Moninne Howlett, Chief II Pharmacist (Informatics) describes a project to reduce medication error to critically ill children, for which she and Cormac Breatnach, Consultant Paediatric Intensivist, both of Our Lady’s Children’s Hospital, Crumlin received a special commendation from the judges at this year’s HMI Leaders Award.
The project – one of the six finalists in the award – is titled “Creation and Implementation of a National Drug Library of Paediatric Standardised Concentration Infusions as a Medication Error Reduction Strategy for Critically Ill Children in Ireland.”
By early January 2015, this system for the delivery of infusions was implemented successfully across both PICUs and the paediatric transport service.
Critically ill paediatric patients are a vulnerable cohort of patients at high risk of medication error. The particular risks associated with paediatric and neonatal infusions have been addressed by safety agencies and governmental bodies over the last 15 years. Recommendations include the replacement of traditional individualised weight-based infusions with standard concentration infusions, and the use of smart-pump technology. Smart-pumps are computerised infusion devices with multiple safety features that include customised drug libraries, dose calculations based on programmed patient weights and the setting of dose limits. They have been shown to be highly effective in reducing serious and occasionally fatal medication errors. Implementation rates in Europe fall far below those in the US, and guidelines or standards on development of specific drug libraries do not exist. Up until 2012, implementation of these recommendations had not yet occurred in any paediatric and neonatal intensive care unit in Ireland.
To address this, a multi-phase project was undertaken over the last four years by the Pharmacy and Paediatric Intensive Care Departments of Our Lady’s Children’s Hospital, Crumlin (OLCHC). In 2012, they developed and implemented a smart-pump drug library of paediatric standardised concentrations into their paediatric intensive care unit (PICU), operating theatres and cardiac ward. This involved a marked change in practice across numerous settings within the hospital and required considerable ‘buy-in’ and consensus from a heterogeneous group of clinicians and nursing staff. What resulted was a highly successful initiative, received overwhelmingly positively by staff and crucially produced significant reductions in medication errors.
In light of this and with the new Irish Paediatric Acute Transport Service being commissioned in 2014, which was to be run out of both OLCHC and Temple Street, a decision was made to extend the project beyond OLCHC.
With the current resource restraints in the Irish health service, the sharing of expertise and experience, reduced drug library build costs and effective collaboration across sites maximised limited resources.
A cross-site collaborative multi-disciplinary working group was formed and the OLCHC drug library was further developed to enable its use across all sites. This again involved substantial negotiations to achieve consensus and ensure standardisation of practices. In the absence of an existing over-arching governance structure and to ensure the integrity of the library was maintained, legally binding agreements were drawn up between OLCHC and recipient sites, to prevent future deviations from the agreed library.
By early January 2015, this system for the delivery of infusions was implemented successfully across both PICUs and the paediatric transport service. As a result, significant progress was made in advancing standardised care for critically ill children in Ireland, aligning all tertiary sites with best practice recommendations and aiding preparation for unification as part of the planned New Children’s Hospital. Furthermore, safety was maximised for patients during the high-risk process of transport and retrieval from regional hospitals to PICU, and between PICUs. Also, with the current resource restraints in the Irish health service, the sharing of expertise and experience, reduced drug library build costs and effective collaboration across sites maximised limited resources.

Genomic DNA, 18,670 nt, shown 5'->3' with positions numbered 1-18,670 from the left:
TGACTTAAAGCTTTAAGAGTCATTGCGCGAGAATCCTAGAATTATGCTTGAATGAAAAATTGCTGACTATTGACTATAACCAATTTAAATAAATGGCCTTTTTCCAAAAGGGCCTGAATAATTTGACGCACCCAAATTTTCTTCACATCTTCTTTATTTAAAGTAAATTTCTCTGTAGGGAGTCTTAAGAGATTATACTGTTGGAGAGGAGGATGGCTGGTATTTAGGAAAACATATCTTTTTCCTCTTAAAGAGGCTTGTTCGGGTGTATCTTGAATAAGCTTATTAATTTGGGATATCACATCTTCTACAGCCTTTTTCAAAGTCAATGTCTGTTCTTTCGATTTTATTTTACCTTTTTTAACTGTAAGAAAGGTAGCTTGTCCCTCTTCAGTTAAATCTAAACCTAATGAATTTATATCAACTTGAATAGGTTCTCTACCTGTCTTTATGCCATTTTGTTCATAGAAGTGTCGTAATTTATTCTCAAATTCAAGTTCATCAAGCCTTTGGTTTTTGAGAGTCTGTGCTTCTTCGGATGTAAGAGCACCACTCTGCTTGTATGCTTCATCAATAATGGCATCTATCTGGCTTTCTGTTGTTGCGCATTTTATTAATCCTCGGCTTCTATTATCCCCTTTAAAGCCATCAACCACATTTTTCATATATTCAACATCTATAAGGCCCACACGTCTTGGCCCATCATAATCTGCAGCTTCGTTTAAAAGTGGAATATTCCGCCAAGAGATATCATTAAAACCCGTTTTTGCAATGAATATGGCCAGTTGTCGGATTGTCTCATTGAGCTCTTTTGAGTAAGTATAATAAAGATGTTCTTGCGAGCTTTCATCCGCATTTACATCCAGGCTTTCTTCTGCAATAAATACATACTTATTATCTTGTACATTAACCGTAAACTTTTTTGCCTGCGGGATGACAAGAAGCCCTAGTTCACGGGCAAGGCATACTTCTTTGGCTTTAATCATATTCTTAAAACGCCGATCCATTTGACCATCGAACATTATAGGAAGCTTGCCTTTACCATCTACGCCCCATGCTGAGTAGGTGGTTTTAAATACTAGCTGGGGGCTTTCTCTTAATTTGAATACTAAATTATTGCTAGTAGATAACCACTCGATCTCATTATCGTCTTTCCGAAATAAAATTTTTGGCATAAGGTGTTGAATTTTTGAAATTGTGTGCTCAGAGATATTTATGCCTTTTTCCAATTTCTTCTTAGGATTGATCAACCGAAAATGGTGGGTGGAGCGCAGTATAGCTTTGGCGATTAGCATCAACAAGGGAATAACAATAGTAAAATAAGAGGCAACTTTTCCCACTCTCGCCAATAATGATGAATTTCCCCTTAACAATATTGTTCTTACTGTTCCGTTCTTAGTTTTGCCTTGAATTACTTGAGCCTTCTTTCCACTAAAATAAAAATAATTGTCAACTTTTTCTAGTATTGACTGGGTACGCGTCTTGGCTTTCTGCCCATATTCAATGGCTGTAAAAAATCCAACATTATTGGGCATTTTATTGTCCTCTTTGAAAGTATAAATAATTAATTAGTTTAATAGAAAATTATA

In tandem with the extension out to Temple Street and paediatric transport, a further initiative was undertaken by OLCHC to extend this project to the broader neonatal population. Hence in 2014, a subsidiary neonatal-specific smart-pump drug library was developed. This initiative was endorsed by the Neonatal Advisory Group of the National Clinical Programme for Paediatrics and Neonatology, including the National Neonatal Transport Programme, and the National Maternity and Neonatal Clinical Management System project team. The neonatal intensive care unit in the Coombe Women & Infants University Hospital was the pilot site and implementation occurred there in July 2016. Implementation in Cork University Maternity Hospital is imminent, with a phased roll out to the other 17 neonatal units planned. A further phase is to extend this system to paediatric patients cared for in adult ICUs, regional hospitals or during stabilisation prior to transport to a paediatric tertiary hospital. Negotiations are underway with the HSE to develop a national managed service, support and governance for this project.
A long-term objective is that current practices in Ireland for preparing high-risk infusions, overwhelmingly performed by nurses at the bedside, will be replaced by the use of pre-prepared infusions. The standardisation achieved by this project has made significant progress towards achieving this goal.
Our hopes for this project are that it will continue to be supported to ensure we optimise the safety of these most vulnerable patients.